LOVE & DEATH: Travel-Friendly Touches Make Rail Trip Relaxing




Regardless of how you feel about the eternal rivalry between Moscow and St. Petersburg, there is much to be said for traveling between the two, if only because of the night trains. The Oktyabrsky Magistral is one of the seemingly few institutions in Russia that basically wasn't that bad in the first place but has nonetheless strived to scale new heights in customer-friendly rail travel. If the fates are with you, a night on one of these trains can be one of the nicest, or least bad, you have in Russia.


This promise of satisfaction hinges on several predetermined conditions, foremost of which is the propensity for propulsion-induced narcolepsy. If you're the type who falls asleep the minute you board a bus or get behind the wheel of a car, there's no reason to think your stay on the northbound 23:20 won't be a deeply restful experience.


Second in importance is a gambling spirit. It is an unspoken law of Russian train travel that no one trip is structurally like another, and the commuter who values consistency in performance is likely to find more anguish than joy in his railroad journeys. If, on the other hand, you begin to see and evaluate each trip in terms of its discrete parts, it is more than probable that your jaunts will become nostalgically etched in your memory as "the time I didn't have to pay for the sheets" or "the night they sold caviar sandwiches." People operating on such a qualitative system will rarely feel they've been dealt a bad hand.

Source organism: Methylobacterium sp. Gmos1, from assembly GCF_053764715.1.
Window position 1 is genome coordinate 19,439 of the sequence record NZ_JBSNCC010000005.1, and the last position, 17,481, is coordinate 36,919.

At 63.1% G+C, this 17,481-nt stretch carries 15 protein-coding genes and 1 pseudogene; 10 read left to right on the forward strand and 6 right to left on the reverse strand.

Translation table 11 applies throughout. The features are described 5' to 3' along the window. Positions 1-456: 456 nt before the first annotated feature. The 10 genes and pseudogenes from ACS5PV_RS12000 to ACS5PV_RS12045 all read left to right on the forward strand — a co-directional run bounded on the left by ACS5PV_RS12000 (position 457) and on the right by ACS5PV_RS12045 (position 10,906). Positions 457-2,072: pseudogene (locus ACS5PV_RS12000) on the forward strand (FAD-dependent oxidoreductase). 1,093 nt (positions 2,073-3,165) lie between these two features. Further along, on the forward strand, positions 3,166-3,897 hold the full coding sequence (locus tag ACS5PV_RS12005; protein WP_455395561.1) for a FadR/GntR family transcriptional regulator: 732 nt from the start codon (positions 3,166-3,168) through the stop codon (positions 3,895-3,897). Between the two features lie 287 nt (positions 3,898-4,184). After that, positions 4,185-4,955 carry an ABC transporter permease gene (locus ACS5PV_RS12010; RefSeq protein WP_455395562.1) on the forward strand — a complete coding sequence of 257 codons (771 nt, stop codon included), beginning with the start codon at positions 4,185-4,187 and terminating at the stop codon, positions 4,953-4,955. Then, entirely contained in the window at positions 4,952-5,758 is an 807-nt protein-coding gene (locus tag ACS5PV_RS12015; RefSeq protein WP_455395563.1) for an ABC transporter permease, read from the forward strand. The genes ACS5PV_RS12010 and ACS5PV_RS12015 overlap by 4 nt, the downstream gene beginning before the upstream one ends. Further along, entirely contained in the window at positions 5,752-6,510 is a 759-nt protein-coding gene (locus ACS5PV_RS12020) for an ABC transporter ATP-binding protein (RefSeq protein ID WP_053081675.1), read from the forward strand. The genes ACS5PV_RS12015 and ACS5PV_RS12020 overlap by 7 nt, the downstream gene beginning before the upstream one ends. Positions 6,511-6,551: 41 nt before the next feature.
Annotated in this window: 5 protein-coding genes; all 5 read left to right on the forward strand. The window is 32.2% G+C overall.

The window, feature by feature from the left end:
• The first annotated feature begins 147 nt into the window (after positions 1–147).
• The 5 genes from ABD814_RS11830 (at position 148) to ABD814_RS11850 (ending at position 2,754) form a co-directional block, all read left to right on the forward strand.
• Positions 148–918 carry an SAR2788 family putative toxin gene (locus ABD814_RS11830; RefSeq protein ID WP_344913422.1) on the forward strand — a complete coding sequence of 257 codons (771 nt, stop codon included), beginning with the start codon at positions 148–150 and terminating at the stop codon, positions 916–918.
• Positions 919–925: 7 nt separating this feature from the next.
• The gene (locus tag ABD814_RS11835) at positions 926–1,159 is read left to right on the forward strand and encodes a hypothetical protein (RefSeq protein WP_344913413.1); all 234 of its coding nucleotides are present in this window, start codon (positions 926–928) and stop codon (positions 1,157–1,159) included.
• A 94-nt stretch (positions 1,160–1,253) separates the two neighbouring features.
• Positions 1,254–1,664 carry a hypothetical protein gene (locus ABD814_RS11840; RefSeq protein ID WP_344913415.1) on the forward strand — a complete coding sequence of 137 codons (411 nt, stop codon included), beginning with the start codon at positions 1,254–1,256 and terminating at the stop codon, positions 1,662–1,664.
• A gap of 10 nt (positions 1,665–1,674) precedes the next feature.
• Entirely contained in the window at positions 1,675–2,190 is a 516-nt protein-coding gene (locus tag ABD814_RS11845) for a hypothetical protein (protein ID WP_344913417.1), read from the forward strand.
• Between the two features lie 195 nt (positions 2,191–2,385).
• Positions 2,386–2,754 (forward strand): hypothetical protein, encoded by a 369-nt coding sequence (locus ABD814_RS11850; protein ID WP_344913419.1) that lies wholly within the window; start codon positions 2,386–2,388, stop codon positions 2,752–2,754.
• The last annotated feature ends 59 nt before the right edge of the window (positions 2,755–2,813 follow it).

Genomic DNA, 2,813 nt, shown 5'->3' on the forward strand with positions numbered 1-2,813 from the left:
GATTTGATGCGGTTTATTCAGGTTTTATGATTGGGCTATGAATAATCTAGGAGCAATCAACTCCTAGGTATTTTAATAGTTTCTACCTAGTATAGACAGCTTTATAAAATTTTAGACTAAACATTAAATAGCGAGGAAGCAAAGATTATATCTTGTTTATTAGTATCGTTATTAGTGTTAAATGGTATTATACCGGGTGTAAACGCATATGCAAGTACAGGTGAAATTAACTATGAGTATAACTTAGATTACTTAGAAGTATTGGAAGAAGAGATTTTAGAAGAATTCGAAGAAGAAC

I recently received a royal flush on the 23:35 southbound Nikolayevsky Express, one of the newest additions to the St. Pete-Moscow stable. Admittedly, this train is designed to dazzle, with toney, slate-blue wagon cars, liquid soap in the bathrooms and a thrilling application of pre-revolutionary brass lettering. Underneath, it's the same train as the rest, but its surfaces are very shiny f it even has its own signature line of Lomonosov Porcelain Factory coffee carafes (screaming, quite frankly, to be stolen). The train scored high marks in on-site amenities and reduced passenger-provodnitsa interaction. The beds were already made and paid for, the snack had processed cheese and crackers; even the red plastic lock was already on hand, hanging from its special pre-revolutionary hook.


The provodnitsa only knocked once, to deliver what may be the greatest innovation ever in train-travel history: disposable foam-rubber tapochki. They are made for people with two right feet, but no matter; passengers were proudly doffing their elegant new footwear and shuffling down to the bathroom in no time. (Unassembled, these slippers also fly better than Frisbees and make excellent scratching posts for cats.)


So leave your tapochki at home and make room in your bag for that coffee carafe instead. What will they think of next?